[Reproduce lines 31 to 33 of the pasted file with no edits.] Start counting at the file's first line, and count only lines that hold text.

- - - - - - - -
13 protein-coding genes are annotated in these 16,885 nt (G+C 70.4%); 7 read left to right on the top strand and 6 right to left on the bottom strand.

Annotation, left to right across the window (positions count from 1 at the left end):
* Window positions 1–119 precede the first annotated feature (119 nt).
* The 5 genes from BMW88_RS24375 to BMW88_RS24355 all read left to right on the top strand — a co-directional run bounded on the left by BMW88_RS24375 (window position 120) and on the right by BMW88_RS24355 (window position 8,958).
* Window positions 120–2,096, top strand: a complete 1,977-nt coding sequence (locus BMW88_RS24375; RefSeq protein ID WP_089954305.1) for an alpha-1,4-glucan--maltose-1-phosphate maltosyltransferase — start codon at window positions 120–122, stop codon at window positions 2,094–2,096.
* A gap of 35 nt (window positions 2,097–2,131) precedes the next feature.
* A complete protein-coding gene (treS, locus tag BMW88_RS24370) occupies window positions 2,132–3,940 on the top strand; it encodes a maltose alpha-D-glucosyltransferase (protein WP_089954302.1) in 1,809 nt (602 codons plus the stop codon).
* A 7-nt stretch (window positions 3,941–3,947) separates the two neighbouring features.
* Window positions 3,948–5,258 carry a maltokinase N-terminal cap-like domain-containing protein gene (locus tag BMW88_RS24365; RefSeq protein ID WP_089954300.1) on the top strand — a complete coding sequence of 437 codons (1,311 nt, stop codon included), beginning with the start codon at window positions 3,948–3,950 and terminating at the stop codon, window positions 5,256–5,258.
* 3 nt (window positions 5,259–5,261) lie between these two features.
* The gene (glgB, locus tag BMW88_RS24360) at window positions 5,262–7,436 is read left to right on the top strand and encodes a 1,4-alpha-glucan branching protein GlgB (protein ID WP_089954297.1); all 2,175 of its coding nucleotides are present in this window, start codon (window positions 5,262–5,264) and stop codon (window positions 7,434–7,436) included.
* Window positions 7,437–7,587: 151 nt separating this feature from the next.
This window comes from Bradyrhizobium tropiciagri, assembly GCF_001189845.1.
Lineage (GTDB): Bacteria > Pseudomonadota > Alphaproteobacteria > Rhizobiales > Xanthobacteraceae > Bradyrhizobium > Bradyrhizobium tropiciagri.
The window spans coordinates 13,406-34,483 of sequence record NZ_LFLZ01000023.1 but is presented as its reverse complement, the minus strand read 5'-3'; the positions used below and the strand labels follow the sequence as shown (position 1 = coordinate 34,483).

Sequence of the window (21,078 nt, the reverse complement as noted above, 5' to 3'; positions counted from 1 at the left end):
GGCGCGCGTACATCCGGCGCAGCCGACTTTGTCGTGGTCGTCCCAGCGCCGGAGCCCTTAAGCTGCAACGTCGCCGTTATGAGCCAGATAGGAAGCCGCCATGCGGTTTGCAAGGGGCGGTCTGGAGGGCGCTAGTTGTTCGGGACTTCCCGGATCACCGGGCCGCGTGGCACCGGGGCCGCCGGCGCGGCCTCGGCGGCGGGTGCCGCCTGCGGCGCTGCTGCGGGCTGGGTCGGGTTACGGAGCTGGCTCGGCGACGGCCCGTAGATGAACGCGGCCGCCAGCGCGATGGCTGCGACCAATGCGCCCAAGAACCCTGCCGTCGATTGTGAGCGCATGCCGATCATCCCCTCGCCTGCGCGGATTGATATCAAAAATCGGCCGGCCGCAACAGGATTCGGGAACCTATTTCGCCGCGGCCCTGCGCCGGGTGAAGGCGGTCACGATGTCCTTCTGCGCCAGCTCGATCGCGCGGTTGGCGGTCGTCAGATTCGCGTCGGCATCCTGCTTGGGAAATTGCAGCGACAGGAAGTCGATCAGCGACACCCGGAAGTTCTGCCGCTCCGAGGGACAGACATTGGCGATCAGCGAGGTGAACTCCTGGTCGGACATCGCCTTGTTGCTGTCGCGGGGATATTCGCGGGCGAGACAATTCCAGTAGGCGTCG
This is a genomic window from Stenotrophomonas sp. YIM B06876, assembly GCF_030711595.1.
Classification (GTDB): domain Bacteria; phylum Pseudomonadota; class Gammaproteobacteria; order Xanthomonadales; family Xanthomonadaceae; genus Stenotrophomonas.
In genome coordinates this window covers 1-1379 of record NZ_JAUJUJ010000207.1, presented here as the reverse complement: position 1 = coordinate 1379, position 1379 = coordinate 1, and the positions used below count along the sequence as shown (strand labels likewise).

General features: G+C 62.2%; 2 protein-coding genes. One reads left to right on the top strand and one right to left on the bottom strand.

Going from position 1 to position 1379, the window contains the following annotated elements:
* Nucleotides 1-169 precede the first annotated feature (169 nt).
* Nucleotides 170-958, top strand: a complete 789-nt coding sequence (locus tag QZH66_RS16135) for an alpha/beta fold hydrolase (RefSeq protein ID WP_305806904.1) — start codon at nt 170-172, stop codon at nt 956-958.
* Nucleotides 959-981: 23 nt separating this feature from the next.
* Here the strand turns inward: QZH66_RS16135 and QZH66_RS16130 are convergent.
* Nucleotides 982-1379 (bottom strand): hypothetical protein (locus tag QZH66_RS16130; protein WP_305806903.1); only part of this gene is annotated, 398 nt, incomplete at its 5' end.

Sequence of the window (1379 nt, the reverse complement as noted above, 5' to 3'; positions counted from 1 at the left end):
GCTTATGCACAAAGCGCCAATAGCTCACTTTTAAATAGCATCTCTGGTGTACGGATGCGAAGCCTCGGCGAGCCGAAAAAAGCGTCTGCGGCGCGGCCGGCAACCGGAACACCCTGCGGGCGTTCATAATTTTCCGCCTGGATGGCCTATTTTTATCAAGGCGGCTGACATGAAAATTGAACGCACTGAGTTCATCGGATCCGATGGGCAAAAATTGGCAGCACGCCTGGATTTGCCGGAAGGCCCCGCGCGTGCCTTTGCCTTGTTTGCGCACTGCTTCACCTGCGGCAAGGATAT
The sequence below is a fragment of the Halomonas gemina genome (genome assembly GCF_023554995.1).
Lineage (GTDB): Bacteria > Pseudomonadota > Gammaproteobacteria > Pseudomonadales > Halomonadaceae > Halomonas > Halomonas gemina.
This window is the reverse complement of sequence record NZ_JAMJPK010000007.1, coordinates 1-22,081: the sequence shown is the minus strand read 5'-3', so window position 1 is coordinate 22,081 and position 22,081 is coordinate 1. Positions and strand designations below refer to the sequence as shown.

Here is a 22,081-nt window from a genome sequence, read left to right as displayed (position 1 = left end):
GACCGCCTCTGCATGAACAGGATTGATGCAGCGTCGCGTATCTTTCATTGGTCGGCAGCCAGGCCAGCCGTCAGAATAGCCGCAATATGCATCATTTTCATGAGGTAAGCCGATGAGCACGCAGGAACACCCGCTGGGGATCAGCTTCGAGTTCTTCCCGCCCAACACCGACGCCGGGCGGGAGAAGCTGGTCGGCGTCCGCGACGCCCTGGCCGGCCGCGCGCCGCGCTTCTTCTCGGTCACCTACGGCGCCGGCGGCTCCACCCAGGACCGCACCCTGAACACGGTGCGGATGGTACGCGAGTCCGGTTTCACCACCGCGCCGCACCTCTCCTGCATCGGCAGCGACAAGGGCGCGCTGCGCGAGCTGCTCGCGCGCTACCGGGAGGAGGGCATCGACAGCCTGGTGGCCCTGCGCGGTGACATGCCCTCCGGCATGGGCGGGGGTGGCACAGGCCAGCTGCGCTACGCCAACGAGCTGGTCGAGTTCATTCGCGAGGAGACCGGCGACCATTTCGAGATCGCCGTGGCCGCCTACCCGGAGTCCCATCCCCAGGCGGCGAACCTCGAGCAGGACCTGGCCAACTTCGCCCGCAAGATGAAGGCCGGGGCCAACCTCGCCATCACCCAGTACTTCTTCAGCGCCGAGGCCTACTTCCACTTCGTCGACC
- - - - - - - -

Lineage (GTDB): Bacteria > Pseudomonadota > Gammaproteobacteria > Pseudomonadales > Halomonadaceae > Halomonas > Halomonas gemina.
This window is the reverse complement of sequence record NZ_JAMJPK010000007.1, coordinates 1-22,081: the sequence shown is the minus strand read 5'-3', so window position 1 is coordinate 22,081 and position 22,081 is coordinate 1. Positions and strand designations below refer to the sequence as shown.

Here is a 22,081-nt window from a genome sequence, read left to right as displayed (position 1 = left end):